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So I shall be collecting small stones to place along the lines of gladie’s and lilies in the back garden, then I also covered part of the main bed with them in the hope this really works.  As this is a work in progress I shall save up the pictures and tell the whole story later, don’t hold your breath though this is a ‘can’t be rushed’ thing, but it’s getting there.  I also bought some Hebes which I have planted behind the Hexagon.  Here I cleared the ground, placed plastic over the area covered it with sand then earth and planted the Hebes in an arc.  Unfortunately we had a rain storm and the rush of water from the fields not only brought loads of earth with it but washed away a bit of the plastic around the last two plants.  But all is sorted, once we realized what had happened Michael re-laid that covered it with earth and watered them in.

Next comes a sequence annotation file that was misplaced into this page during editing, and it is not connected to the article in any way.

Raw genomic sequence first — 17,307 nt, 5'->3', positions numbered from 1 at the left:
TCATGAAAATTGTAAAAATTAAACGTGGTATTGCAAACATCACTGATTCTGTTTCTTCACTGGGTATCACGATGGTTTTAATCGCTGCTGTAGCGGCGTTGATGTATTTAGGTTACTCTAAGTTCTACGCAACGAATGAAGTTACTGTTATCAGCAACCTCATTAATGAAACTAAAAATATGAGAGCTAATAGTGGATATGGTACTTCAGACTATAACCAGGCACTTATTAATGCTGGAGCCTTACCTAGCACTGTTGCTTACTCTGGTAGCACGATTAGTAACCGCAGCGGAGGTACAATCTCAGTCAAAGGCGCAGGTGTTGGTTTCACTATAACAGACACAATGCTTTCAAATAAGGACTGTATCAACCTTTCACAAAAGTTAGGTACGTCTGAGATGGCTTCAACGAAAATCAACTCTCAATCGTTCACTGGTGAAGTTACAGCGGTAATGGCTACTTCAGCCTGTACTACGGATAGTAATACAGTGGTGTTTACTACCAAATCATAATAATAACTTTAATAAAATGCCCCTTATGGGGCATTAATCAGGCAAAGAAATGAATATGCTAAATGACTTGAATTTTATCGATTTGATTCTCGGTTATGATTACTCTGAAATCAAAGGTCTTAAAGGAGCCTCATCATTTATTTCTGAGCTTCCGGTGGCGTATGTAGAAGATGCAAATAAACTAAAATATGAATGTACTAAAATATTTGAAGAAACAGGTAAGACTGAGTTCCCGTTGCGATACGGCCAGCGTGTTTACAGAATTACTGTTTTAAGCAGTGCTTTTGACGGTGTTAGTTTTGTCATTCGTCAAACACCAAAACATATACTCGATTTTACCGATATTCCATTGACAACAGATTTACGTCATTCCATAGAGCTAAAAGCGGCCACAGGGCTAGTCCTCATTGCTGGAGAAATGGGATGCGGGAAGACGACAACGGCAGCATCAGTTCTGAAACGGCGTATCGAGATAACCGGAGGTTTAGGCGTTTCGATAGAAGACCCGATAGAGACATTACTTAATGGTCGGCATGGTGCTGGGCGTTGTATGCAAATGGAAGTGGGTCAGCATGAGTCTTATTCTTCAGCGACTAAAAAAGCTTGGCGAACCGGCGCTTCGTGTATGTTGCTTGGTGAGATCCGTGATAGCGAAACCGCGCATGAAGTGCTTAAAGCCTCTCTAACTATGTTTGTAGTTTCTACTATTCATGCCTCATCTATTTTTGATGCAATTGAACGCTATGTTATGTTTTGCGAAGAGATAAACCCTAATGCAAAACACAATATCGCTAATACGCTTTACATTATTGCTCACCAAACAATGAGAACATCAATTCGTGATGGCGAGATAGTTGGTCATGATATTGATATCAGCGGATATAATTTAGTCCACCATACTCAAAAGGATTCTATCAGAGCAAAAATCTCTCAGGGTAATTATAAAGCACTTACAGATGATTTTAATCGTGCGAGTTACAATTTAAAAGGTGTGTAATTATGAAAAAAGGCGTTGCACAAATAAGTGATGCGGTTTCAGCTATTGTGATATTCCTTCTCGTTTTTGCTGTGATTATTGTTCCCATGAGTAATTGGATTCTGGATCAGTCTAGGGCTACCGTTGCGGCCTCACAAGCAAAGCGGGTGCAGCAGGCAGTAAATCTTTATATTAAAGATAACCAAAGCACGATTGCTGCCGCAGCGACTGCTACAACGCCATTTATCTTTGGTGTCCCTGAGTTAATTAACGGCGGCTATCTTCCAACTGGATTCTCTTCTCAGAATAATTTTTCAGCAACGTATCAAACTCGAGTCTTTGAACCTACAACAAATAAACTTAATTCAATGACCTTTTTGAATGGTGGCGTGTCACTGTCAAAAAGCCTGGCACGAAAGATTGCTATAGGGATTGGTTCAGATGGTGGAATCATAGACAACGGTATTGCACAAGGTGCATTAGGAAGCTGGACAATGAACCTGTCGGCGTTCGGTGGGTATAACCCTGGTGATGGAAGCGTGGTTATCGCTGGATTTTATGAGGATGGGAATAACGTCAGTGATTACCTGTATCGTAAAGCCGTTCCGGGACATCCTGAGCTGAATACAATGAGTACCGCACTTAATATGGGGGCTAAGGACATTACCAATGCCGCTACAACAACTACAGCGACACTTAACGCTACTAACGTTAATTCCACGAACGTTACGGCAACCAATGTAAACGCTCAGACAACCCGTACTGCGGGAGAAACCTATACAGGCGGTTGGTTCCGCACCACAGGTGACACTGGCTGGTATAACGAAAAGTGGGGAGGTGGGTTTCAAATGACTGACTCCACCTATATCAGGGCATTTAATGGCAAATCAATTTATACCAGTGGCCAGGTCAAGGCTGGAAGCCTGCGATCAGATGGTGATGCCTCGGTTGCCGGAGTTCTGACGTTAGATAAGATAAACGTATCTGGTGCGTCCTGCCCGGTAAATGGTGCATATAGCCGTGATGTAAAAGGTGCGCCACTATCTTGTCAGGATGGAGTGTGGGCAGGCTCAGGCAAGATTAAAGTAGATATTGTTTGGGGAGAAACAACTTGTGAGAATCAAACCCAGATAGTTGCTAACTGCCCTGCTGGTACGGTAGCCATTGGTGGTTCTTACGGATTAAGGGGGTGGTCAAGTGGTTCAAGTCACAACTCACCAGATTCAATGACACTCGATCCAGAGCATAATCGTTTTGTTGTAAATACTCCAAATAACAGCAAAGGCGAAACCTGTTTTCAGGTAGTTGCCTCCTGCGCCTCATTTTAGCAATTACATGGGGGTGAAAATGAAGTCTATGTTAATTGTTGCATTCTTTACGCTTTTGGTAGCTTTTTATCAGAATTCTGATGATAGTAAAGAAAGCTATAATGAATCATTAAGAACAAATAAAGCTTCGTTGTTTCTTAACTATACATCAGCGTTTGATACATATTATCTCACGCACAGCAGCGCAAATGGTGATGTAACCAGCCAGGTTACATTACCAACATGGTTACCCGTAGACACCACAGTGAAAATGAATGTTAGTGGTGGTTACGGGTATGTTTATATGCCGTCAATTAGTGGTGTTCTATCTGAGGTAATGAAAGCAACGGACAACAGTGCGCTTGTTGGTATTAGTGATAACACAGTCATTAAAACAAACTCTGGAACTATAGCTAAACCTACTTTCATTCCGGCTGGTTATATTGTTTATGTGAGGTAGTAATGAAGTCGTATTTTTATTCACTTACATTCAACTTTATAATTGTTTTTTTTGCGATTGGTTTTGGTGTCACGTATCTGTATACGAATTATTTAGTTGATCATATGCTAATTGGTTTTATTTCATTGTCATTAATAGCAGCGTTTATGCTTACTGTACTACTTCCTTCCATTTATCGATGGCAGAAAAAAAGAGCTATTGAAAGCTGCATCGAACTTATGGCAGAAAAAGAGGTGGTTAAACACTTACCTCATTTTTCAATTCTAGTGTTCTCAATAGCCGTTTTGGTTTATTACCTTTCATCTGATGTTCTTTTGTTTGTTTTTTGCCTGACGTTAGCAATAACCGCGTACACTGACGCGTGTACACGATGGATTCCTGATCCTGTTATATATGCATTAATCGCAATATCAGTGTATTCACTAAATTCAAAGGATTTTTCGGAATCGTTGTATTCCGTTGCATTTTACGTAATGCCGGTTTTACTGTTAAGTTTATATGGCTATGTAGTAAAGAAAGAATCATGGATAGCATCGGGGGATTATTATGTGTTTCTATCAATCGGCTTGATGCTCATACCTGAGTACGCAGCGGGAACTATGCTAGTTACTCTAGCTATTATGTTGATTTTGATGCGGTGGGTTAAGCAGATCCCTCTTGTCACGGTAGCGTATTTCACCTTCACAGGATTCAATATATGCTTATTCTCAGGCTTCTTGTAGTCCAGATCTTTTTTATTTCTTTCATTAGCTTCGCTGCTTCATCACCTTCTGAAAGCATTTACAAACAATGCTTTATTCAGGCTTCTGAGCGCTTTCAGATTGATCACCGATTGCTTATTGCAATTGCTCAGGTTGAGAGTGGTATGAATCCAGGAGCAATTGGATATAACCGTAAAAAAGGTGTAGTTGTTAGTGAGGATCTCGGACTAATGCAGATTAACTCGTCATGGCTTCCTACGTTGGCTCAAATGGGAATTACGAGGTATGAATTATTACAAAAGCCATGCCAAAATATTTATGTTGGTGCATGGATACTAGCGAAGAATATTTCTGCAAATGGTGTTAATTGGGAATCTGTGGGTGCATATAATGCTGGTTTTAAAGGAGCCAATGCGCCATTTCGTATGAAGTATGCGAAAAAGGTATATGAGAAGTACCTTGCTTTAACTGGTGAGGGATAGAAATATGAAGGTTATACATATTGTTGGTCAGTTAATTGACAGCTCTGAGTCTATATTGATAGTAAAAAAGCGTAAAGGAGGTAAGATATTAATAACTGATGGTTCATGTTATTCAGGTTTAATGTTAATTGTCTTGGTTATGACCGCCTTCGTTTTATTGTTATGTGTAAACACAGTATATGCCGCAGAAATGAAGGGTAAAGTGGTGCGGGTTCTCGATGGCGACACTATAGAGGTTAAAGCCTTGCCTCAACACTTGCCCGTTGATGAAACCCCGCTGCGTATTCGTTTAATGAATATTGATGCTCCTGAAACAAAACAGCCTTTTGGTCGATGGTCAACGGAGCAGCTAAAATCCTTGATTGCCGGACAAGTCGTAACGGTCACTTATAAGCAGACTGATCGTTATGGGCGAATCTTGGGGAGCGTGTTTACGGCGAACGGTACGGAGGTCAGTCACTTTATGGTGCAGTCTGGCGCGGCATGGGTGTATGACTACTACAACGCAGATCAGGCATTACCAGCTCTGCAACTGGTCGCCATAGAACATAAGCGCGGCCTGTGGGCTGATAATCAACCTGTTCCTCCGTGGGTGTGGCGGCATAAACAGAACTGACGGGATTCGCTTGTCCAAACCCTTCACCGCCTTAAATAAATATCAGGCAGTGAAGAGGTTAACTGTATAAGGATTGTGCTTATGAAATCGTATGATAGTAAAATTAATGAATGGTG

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Now to the Lillie garden.  This is how it looked after the hot summer, loads of weeds and a stone wall that was a disgrace, so it was my priority. The first thing I had to consider was the water pipe. This runs from the large cisterna behind the house into the header tank, it also takes the overflow from the tank down into that cisterna – when it rains – so I couldn’t cement it in.  What to do? well I cleared all the weeds then looked at the Lilies to see where they came into contact with it.  This done I next removed all the stones from that horrid ‘wall’ and started again.  This time I concentrated on the plants and pipe together.  The first thing I did was build up the end wall near the step, clearing things as I went, I moved along tidying it up. Next I cemented it all together added topping stones job done.  Where the pipe ran through the bed I used the violets (which had self-seeded) next to it as part of the cover then covered the exposed bits with stones. This made a small narrow garden at the front into which I planted some baby bulbs so whatever comes up will be a nice surprise.  The metal support you see in the top used to hold a water pipe until the new cisterna was built. Michael had secured it in place so well we couldn’t get it out, so it has Sweetpeas planted round it which are growing and hopefully they will cover it but I have other things that can climb if not.